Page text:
High fat diet induced hepatic steatosis establishes a permissive microenvironment for colorectal metastases and promotes primary dysplasia in a murine model.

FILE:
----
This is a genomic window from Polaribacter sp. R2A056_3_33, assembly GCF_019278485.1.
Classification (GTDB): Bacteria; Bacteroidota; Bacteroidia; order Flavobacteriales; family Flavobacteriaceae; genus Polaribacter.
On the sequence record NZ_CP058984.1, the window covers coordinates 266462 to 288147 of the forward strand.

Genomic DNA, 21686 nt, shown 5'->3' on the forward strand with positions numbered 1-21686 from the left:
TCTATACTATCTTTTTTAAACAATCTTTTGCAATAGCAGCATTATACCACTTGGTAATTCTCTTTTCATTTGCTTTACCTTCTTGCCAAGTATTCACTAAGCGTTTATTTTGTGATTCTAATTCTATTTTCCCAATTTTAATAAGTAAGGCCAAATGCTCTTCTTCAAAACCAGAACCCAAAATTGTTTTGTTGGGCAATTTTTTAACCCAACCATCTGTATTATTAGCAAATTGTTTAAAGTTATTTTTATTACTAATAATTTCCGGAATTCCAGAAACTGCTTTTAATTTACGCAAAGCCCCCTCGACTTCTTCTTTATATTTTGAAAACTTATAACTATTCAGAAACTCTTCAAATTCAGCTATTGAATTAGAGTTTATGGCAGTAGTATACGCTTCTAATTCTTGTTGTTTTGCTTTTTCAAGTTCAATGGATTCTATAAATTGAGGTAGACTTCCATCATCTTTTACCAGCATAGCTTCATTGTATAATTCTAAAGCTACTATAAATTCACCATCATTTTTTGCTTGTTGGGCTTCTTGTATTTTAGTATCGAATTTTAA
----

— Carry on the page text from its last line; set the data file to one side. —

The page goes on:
Non-alcoholic fatty liver disease (NAFLD), which includes steatosis and its progression to non-alcoholic steatohepatitis, is a liver disorder of increasing clinical significance. Here we characterize a murine model of high fat diet-induced NAFLD with progression from liver steatosis to histological features compatible with steatohepatitis and more advanced stages of NAFLD in humans, including chronic portal inflammation, pericellular and bridging fibrosis, Mallory body formation, and bile ductular reaction. Chronic changes induced by the prolonged consumption of a high-fat diet alone culminate in the development of primary liver dysplasias. Importantly, we extend these studies to demonstrate that even the early stages of uncomplicated steatosis provide a permissive microenvironment for the growth of colon cancer cells that are metastatic to the liver. High fat diet-induced steatosis, coupled with a splenic injection model of experimental liver metastasis using syngeneic MC38 colon cancer cells, resulted in an increased number of secondary tumor nodules and metastatic burden in steatotic livers. Metastatic nodules were associated with focal peritumoral areas of infiltrating inflammatory cells and associated apoptotic cell populations. These results suggest that the modulation of specific host factors in the steatotic liver contributes to tumor progression in the microenvironment of NAFLD.